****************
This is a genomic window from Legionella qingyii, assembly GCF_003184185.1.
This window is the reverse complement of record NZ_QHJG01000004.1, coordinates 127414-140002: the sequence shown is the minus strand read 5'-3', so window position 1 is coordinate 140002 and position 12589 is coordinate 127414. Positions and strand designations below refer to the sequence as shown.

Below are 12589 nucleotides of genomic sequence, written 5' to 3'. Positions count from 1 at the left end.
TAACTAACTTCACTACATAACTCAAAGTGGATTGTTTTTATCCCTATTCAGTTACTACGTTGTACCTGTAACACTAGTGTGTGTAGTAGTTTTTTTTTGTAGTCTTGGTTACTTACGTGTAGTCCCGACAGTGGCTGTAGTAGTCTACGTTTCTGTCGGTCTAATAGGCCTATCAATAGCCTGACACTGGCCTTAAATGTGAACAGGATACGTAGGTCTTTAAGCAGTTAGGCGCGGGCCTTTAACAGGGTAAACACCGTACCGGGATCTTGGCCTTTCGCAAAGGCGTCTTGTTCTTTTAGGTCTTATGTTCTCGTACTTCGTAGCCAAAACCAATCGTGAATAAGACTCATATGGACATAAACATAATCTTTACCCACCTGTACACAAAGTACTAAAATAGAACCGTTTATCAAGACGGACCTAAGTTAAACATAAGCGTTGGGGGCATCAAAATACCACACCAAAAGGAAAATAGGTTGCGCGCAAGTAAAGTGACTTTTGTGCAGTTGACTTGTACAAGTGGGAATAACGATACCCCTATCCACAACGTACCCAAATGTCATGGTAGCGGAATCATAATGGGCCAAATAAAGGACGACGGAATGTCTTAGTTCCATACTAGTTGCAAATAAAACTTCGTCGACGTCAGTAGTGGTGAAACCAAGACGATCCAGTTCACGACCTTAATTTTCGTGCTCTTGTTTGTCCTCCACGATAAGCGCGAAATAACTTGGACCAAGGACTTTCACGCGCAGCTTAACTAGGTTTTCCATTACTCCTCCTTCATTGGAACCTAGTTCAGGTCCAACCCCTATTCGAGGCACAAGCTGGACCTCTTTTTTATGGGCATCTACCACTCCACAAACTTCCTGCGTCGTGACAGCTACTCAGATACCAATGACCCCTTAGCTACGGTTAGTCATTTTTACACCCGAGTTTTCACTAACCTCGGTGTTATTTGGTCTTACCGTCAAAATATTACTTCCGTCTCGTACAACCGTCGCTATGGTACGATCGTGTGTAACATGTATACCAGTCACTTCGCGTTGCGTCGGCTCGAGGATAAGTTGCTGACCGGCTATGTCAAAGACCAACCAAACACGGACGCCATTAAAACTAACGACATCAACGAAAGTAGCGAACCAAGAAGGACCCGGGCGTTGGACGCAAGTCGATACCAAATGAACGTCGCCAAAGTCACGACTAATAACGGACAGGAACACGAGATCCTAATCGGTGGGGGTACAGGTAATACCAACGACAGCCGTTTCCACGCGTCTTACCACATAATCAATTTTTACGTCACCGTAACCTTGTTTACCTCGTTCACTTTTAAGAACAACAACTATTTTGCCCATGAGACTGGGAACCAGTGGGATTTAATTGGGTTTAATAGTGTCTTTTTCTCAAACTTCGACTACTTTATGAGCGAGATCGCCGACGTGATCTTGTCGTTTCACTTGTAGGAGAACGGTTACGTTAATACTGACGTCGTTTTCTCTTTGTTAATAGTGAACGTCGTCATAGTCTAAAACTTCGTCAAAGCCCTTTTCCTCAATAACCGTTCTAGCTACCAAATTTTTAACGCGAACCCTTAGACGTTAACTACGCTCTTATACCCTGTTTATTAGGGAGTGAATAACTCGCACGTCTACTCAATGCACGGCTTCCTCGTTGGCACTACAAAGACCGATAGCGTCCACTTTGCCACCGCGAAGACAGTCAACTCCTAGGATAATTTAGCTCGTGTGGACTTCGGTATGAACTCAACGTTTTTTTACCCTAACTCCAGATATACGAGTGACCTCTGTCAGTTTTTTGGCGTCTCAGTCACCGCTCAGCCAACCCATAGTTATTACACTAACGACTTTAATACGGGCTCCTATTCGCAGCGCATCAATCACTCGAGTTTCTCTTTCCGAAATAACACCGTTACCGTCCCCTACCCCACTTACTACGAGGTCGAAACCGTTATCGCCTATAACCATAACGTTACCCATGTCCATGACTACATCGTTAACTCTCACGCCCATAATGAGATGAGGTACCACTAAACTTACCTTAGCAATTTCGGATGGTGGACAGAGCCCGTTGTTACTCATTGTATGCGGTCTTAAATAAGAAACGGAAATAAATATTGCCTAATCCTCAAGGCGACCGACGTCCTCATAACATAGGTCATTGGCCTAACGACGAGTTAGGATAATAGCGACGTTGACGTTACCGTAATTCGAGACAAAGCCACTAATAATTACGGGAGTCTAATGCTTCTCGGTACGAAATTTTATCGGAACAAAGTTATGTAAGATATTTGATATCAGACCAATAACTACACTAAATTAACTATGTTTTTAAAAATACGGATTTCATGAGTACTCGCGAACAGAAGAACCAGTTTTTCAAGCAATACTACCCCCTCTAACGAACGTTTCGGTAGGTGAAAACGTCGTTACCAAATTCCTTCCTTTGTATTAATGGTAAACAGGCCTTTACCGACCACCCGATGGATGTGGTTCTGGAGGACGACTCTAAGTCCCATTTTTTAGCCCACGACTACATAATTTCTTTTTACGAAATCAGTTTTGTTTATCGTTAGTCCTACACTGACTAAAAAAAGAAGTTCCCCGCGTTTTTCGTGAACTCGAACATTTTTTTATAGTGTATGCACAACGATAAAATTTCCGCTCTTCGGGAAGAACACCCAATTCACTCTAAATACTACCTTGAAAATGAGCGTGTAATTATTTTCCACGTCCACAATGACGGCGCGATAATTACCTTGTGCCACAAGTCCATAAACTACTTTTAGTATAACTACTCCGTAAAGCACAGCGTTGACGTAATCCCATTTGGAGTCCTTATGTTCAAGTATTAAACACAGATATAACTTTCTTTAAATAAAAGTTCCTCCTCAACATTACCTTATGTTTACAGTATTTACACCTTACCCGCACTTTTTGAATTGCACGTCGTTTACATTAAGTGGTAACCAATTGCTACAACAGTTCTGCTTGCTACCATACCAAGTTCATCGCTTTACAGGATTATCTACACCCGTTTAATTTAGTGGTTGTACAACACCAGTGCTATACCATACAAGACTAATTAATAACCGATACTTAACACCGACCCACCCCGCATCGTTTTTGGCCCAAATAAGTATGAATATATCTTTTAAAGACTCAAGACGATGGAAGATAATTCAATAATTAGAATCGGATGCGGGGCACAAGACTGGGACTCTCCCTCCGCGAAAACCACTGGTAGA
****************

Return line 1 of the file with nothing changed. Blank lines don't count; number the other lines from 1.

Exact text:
This is a genomic window from Legionella qingyii, assembly GCF_003184185.1.